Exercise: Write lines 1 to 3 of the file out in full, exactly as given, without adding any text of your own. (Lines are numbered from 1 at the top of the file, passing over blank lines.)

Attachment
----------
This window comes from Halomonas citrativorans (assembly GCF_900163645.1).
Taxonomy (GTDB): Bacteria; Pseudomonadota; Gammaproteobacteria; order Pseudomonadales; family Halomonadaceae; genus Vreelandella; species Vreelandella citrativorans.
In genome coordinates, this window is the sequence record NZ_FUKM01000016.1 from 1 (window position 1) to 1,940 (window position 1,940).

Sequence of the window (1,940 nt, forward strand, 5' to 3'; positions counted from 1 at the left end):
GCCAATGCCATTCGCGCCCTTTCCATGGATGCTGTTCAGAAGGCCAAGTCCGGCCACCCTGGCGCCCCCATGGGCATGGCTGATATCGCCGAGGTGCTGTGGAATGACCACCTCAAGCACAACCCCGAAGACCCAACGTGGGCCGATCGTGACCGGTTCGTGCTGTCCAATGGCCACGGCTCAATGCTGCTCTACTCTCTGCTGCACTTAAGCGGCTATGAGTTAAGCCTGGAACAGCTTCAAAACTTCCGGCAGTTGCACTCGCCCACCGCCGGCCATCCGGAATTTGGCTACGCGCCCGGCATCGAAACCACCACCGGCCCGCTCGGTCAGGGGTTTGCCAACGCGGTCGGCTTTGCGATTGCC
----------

This window comes from Halomonas citrativorans (assembly GCF_900163645.1).
Taxonomy (GTDB): Bacteria; Pseudomonadota; Gammaproteobacteria; order Pseudomonadales; family Halomonadaceae; genus Vreelandella; species Vreelandella citrativorans.
In genome coordinates, this window is the sequence record NZ_FUKM01000016.1 from 1 (window position 1) to 1,940 (window position 1,940).